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to him, were forced, much against their will, to clamber up the rigging of a man-of-war, and found him enthroned on the cross-trees.
8. Such was the prince whom the populace of London now crowded to behold. His stately form, his intellectual forehead, his piercing black eyes, his Tartar nose and mouth, his gracious smile, his frown, black with all the stormy rage and hate of a barbarian tyrant, and, above all, a strange nervous convulsion which sometimes transformed his countenance, during a few moments, into an object on which it was impossible to look without terror, the immense quantities of meat which he devoured, the pints of brandy which he swallowed, the fool who jabbered at his feet, the monkey which grinned at the back of his chair, — were, during some weeks, popular topics of conversation.
9. He, meanwhile, shunned the public gaze with a haughty shyness which inflamed curiosity. He went to a play; but, as soon as he perceived that pit, boxes, and galleries were staring, not at the stage, but at him, he retired to a back bench, where he was screened from observation by his attendants. He was desirous to see a sitting of the House of Lords; but, as he was determined not to be seen, he was forced to climb up to the leads, and to peep through a small window.
10. William judiciously humored the whims of his illustrious guest, and stole to Norfolk Street, so quietly that nobody in the neighborhood recognized his majesty in the thin gentleman who got out of the modest-looking coach at the Czar's lodgings. The Czar returned the visit with the same precautions, and was admitted into Kensington House by a back door. It was afterwards known that he took no notice of the fine pictures with which the palace was adorned. But over the chimney of the royal sittingroom was a plate which, by an ingenious machinery, indi. cated the direction of the wind, and with this plate he was in raptures.
11. He soon became weary of his residence. He found that he was too far from the objects of his curiosity, and too near to the crowds to which he was himself an object of curiosity. He accordingly removed to Deptford, and was there lodged in the house of John Evelyn, a house which had long been a favorite resort of men of letters, men of taste, and men of science. Here Peter gave himself up to his favorite pursuits. He navigated a yacht io i every day, up and down the river. His apartment was crowded with models of three-deckers and two-deckers, frigates, sloops, and fire-ships".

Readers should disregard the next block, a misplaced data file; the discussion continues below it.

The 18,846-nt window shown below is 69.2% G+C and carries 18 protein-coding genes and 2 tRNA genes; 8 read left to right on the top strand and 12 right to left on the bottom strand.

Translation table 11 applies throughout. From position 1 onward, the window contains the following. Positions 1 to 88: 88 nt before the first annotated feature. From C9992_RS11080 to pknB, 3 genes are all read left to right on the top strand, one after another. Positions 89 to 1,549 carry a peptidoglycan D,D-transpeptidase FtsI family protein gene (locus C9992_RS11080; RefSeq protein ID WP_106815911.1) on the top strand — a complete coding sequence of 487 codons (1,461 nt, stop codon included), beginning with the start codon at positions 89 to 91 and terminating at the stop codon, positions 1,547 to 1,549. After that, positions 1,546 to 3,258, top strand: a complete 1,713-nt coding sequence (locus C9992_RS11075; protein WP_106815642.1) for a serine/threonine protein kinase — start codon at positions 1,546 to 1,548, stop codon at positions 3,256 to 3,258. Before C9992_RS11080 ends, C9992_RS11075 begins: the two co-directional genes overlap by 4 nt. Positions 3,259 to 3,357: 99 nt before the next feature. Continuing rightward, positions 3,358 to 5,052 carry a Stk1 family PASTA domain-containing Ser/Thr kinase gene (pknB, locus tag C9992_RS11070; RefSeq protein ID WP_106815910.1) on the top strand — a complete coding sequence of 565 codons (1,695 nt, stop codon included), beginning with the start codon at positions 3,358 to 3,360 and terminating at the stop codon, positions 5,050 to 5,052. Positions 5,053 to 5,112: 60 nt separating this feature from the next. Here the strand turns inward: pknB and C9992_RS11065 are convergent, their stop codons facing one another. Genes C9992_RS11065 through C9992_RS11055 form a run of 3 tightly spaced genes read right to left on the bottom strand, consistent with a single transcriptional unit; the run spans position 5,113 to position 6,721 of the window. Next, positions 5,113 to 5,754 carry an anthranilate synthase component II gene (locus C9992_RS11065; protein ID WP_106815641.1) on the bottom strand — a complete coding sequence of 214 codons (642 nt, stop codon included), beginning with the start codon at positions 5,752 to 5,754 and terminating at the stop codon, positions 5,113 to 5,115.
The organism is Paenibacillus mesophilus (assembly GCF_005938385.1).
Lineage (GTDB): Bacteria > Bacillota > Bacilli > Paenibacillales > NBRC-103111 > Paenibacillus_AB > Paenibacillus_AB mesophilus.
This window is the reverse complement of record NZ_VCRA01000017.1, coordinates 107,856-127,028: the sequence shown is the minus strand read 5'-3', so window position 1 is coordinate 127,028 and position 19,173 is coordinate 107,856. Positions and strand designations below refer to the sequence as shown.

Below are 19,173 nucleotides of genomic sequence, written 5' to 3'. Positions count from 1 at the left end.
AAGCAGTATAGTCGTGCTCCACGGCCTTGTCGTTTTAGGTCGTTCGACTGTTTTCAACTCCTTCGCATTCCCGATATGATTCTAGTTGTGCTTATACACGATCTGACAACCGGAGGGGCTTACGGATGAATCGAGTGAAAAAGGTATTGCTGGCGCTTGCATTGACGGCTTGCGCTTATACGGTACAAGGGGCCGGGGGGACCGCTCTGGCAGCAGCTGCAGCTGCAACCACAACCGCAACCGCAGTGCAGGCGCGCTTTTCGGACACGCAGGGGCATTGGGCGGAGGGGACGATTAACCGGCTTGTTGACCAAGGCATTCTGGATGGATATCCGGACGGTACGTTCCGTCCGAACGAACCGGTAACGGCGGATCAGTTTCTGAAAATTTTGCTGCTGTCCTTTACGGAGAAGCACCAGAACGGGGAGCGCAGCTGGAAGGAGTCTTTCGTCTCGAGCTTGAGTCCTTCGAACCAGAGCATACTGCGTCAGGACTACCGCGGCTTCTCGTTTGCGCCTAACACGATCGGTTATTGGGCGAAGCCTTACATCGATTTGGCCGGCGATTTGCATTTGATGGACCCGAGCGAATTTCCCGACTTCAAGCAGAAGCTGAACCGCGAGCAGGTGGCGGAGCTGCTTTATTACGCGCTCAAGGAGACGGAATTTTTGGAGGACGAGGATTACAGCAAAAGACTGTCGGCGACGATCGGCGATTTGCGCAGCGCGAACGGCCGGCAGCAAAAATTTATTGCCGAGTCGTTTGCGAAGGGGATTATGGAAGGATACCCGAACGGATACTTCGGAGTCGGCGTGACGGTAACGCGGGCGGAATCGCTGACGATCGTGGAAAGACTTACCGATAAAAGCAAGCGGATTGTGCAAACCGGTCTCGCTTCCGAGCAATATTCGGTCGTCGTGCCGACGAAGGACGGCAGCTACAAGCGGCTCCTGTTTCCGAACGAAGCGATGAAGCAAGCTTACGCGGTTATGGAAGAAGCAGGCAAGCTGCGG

12. But Evelyn does not seem to have formed a favorable opinion of his august!? tenant. It was, indeed, not in the character of tenant that the Czar was likely to gain the good word of civilized men. With all the high qualities which were peculiar to himself, he had all the filthy habits which were then common among his countrymen. To the end of his life, while disciplining armies, founding schools, framing codes, organizing tribunals, building cities in deserts, joining distant seas by artificial rivers, he lived in his palace like a hog in a sty. Evelyn's house was left in such a state that the Treasury quieted his complaints with a considerable sum of money. '
13. Towards the close of March the Czar visited Portsmouth, saw a sham sea-fight at Spithead, watched every movement of the contending fleets with intense interest, and expressed in warm terms his gratitude to the hospitable government which had provided so delightful a spectacle for his amusement and instruction. After passing more than three months in England, he departed in high good humor.
TEP'OCH (čp'ok, or e'nčk). A point | 2 MXR'I-TÍME. Relating to the sca;
of time made remarkable by som marine.
14 DĨP-LQ-MĂT'IC. Relating to the art
of conducting negotiations, &c., / 9 MON-Q-MĀ'NI-A. Insanity upon one between nations.
particular subject. EM'BẠS-sy. One or more persons 10 YACHT (yöt). A small pleasure
sent from one government to an vessel.
11 Fire'-ships. Ships filled with com. 6 SQUAL'ID (skwollid). Filthy.
bustibles, to set fire to an enemy's 7 Sõ'JOYRNED. Dwelt for a time.
vessels. 8 RĚT'I-NŪE (-nū). Train of attend- 12 ÂU-GUST'. Impressing awe; grand; ants; a suite.
LXXXIII. — THE BUNKER HILL MONUMENT.
WEBSTER. [Daniel Webster, an eminent patriot, lawyer, and statesman, was born in Salisbury, New Hampshire, January 18, 1782, and died October 24, 1852. For the last thirty years of his life he was in the public service as a Representative in Congress, or Senator, or Secretary of State. He was a man of great intellectual powers, and of striking and commanding personal appearance. The following extract is taken from an oration delivered at the celebration of the completion of the Bunker Hill Monument in 1843.]